• Premiums for qualified long-term care (LTC) insurance also count as medical expenses, subject to age-based limits. For each covered person, count the lesser of: (1) the actual premiums paid in 2011 or (2) the age-based limit from below: Age on 12/31/2011 – Maximum Premium Amount 61-70 $3,390. Over 70 $4,240
  • Out-of-Pocket Medical Expenses
  • Many seniors also incur significant out-of-pocket outlays due to insurance co-payments and deductibles and for dental and vision care. Be sure to add these into the mix.
  • Medical Expenses Paid for Relatives
  • Did you pay health premiums or uninsured medical expenses for a qualifying relative this year? If you did, count these expenses, too. For a person to be your qualifying relative, you generally must pay over half of his or her support for 2011, and the person must be your adult child, son-in-law, daughter-in-law, grandchild, father, stepfather, father-in-law, mother, stepmother, mother-in-law, brother, stepbrother, brother-in-law, sister, stepsister, sister-in-law, aunt, uncle, niece or nephew. It doesn’t matter if the relative lives with you or not.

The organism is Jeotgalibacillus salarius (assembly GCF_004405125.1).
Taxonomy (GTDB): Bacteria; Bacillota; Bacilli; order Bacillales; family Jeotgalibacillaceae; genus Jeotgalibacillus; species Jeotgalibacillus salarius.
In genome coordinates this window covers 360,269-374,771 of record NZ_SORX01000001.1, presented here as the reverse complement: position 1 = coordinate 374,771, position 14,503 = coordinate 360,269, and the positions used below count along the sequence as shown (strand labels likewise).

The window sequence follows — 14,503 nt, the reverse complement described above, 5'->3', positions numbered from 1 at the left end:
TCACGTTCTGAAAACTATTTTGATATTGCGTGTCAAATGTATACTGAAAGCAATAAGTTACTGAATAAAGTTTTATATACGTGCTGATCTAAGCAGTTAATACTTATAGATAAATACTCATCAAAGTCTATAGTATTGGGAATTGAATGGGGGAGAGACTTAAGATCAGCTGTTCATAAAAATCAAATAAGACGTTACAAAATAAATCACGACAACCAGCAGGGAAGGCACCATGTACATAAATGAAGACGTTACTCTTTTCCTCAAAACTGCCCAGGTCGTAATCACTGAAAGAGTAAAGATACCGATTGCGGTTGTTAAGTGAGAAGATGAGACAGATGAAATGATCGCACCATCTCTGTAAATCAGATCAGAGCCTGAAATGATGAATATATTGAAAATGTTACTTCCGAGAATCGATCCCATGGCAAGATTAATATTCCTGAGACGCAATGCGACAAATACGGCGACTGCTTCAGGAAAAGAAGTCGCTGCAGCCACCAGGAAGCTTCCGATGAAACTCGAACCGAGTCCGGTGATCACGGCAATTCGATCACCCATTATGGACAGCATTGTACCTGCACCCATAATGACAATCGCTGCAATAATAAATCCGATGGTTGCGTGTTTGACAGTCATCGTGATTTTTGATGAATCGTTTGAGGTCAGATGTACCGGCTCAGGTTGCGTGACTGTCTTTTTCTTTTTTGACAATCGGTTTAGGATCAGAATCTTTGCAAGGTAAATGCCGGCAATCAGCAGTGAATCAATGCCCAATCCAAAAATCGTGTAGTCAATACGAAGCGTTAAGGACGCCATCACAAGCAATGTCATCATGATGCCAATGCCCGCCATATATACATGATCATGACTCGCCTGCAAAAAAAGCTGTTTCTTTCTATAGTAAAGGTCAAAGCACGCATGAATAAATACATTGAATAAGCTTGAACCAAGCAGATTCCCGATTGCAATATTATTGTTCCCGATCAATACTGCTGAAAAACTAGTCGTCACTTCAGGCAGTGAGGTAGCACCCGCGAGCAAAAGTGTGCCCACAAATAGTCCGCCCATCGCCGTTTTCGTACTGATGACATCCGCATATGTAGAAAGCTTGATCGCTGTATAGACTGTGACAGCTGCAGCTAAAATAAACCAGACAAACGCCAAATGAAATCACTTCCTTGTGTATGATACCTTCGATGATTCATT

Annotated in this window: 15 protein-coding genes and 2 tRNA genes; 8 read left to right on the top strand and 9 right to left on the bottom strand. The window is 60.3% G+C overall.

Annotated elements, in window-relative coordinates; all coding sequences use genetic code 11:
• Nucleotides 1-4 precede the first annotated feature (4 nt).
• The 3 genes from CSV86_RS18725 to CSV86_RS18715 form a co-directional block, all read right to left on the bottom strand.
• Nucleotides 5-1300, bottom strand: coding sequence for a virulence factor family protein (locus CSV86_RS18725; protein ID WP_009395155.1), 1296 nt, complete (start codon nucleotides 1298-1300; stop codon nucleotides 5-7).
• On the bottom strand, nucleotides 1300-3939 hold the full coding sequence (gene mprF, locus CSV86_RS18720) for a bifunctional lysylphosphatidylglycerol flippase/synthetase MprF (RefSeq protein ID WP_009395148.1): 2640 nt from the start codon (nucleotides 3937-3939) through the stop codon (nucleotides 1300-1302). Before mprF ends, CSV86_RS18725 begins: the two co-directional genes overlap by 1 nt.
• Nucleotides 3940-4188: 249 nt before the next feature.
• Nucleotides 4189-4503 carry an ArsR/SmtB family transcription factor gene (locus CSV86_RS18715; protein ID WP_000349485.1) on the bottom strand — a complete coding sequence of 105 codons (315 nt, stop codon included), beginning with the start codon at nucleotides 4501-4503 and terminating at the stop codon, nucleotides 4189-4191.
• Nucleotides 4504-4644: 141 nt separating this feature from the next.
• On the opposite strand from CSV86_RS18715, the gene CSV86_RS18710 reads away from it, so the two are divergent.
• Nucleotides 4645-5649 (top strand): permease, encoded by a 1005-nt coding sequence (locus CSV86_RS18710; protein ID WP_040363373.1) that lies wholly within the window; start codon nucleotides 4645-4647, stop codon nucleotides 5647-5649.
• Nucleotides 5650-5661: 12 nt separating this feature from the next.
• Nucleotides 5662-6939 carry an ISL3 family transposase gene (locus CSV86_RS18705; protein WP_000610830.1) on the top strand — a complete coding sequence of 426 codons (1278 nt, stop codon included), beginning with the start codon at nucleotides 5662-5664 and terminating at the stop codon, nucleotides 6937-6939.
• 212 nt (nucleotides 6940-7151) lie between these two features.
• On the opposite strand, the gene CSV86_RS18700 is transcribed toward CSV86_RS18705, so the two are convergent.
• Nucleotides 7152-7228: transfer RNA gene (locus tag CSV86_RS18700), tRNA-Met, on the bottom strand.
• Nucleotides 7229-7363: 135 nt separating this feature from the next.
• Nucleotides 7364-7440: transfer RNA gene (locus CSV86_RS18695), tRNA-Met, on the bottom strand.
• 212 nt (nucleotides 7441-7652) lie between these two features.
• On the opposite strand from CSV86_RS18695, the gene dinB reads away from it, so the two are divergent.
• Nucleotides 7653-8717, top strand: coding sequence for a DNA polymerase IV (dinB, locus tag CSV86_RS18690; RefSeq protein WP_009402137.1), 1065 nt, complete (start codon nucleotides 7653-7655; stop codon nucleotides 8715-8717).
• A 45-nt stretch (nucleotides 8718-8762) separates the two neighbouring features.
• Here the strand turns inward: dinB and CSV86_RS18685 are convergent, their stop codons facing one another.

Step 2: Add Everything Up and Subtract 7.5% of AGI

 

As earlier, you can only claim an itemized medical expense deduction to the extent your total expenses exceed 7.5% of adjusted gross income (AGI). For example, say your 2011 AGI is $80,000, and you have $20,000 of medical expenses from the preceding expansive list, deduction is $14,000 [$20,000 — $6,000 (7.5% of your $80,000 AGI)].

 

Step 3: Add in Other Itemized Deductions and Compare to Standard Deduction

 

Now that you’ve learned you can claim a significant itemized deduction for medical expenses (even after subtracting 7.5% of AGI), the next step is to identify any other potential itemized deductions for 2011. These can include (among other things):

  • State and local income and property taxes (including taxes on cars, boats, and other personal property).
  • State and local general sales taxes (but only if you choose to claim them instead of claiming state and local income taxes).